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Here’s what replaced a 20-year-old painting on the side of this Puyallup building

·2 min read

A ruby-throated hummingbird recently found its home in downtown Puyallup, and it won’t migrate for the winter anytime soon.

The Puyallup Main Street Association commissioned a Pacific Northwest artist to paint a mural of the bird on the side of Charlie’s Restaurant & Lounge at 113 E. Main. Artist Curtis Ashby finished painting the 24-foot-tall and 50-foot-wide wall on Nov. 22.

The mural that used to be on Charlie’s was a replica of an old photograph of the city. It was painted about 20 years ago, and murals usually last between 10 to 20 years before they start peeling and fading, PMSA Executive Director Kerry Yanasak said.

Conversations about replacing the old mural began about three and a half years ago. Yanasak said the PMSA put the plans for the mural on the back burner when the pandemic surfaced but decided to resurrect it this year.

“Mural artists have their thing that they typically do,” Yanasak said. “Curtis does mostly birds … and I’m perfectly fine with birds.”

Ashby grew up in Sumner and considers himself a “Northwest enthusiast.” He started painting in high school and used to work at Charlie’s. It was not until 2016 that he joined Tacoma’s mural roster, during which he got to practice his skills and abilities. Tacoma created the roster to garner artists to help lead or assist with painting murals around the area.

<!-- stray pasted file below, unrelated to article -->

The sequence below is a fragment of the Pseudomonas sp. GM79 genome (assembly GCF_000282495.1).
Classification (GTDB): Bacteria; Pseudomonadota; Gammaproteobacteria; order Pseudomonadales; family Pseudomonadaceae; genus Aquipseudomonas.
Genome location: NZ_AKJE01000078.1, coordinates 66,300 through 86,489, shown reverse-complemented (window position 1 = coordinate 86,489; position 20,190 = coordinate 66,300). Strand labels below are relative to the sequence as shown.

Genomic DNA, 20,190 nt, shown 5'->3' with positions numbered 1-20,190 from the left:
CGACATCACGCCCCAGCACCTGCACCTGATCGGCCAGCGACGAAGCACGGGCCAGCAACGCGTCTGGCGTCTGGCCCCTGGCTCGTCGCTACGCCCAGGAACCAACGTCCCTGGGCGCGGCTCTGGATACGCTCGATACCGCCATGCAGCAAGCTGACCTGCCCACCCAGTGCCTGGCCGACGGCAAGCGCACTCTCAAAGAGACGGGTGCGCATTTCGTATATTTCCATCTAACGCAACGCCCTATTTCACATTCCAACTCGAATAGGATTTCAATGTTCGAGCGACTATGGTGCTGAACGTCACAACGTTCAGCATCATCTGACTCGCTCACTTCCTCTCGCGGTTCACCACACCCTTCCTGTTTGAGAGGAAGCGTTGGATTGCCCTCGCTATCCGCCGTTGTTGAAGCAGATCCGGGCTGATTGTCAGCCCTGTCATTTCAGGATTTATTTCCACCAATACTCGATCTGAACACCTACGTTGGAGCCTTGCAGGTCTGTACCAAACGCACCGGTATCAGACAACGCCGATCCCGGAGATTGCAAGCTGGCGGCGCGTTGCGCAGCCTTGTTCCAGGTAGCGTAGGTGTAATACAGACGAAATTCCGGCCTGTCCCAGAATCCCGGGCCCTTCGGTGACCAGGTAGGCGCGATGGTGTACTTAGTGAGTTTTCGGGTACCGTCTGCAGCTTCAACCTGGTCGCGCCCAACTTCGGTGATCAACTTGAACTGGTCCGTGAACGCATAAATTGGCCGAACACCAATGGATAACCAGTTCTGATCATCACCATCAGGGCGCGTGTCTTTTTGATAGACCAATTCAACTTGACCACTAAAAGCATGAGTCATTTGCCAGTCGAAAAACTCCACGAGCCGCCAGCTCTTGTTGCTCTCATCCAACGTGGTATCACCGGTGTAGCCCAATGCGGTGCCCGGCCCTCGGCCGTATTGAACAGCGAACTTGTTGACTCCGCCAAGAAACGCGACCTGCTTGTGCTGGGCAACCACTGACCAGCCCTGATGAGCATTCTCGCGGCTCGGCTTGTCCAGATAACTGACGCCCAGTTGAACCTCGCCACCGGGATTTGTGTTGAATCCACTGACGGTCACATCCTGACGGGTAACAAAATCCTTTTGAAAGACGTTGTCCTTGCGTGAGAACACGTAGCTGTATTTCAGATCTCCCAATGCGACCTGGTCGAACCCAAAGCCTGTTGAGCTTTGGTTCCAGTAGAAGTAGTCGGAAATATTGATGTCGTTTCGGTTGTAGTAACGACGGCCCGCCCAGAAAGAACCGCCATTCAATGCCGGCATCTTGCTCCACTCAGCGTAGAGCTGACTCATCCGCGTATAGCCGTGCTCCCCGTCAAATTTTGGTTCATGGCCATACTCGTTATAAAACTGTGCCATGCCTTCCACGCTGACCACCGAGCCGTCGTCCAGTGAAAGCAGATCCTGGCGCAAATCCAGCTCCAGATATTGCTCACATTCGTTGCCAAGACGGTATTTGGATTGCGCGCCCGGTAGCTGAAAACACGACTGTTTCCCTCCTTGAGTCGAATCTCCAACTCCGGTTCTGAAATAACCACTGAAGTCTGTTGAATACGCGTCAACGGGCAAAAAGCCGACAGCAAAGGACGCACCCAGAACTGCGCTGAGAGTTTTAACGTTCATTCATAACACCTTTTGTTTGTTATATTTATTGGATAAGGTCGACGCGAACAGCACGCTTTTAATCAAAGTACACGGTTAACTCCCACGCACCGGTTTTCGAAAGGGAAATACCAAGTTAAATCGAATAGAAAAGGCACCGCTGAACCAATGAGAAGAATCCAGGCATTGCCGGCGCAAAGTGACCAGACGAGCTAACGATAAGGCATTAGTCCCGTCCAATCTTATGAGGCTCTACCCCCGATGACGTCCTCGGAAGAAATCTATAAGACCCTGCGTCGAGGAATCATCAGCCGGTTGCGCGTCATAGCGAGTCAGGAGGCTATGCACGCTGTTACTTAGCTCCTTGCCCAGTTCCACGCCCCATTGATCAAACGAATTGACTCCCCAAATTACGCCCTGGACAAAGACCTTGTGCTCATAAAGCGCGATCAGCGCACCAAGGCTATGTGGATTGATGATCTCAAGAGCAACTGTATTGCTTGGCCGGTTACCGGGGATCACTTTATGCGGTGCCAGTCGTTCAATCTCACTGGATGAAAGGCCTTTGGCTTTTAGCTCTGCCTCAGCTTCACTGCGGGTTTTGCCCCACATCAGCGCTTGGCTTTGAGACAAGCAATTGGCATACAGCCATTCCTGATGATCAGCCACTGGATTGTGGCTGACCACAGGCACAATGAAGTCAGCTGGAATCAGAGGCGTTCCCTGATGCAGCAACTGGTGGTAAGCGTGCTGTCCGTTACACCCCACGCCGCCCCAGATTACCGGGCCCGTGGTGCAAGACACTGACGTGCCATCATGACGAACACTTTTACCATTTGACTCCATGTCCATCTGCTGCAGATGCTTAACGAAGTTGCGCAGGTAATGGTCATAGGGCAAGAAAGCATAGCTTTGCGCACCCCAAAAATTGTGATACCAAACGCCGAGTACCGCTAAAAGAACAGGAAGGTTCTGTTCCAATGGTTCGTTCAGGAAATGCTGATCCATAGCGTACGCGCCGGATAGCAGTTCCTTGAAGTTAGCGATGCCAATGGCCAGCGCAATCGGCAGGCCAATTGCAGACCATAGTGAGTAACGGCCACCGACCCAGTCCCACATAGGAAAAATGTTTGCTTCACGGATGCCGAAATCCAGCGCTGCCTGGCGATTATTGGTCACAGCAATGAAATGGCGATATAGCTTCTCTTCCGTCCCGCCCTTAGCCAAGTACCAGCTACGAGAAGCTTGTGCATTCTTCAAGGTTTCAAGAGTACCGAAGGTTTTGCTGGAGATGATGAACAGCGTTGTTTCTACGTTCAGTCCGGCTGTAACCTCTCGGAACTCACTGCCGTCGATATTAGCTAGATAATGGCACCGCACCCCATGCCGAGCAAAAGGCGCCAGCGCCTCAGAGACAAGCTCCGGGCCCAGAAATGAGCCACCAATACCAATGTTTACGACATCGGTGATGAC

“I specialize in painting birds, which just kind of caught my interest when I started out painting,” Ashby said.

In 2019, Ashby reached one of his biggest milestones. He formed a partnership with the Tahoma Audubon Society and painted a mural on their building, which was his way of giving back to the community, he said.

He chose to paint the hummingbird on Charlie’s because those birds are bold and colorful. Through his painting, he wanted to invoke a sense of welcoming and comfort to the downtown Puyallup area, he said.

“I feel like there’s a big sense of connection that people have with birds,” Ashby said. “I just like being able to create that connection with people.”

Yanasak said the PMSA plans on incorporating more murals downtown. Having several that share a common theme can become an “economic driver,” as people would want to come downtown and see the murals, he said.

“This enhances downtown,” Yanasak said. “We need to do more of these.”

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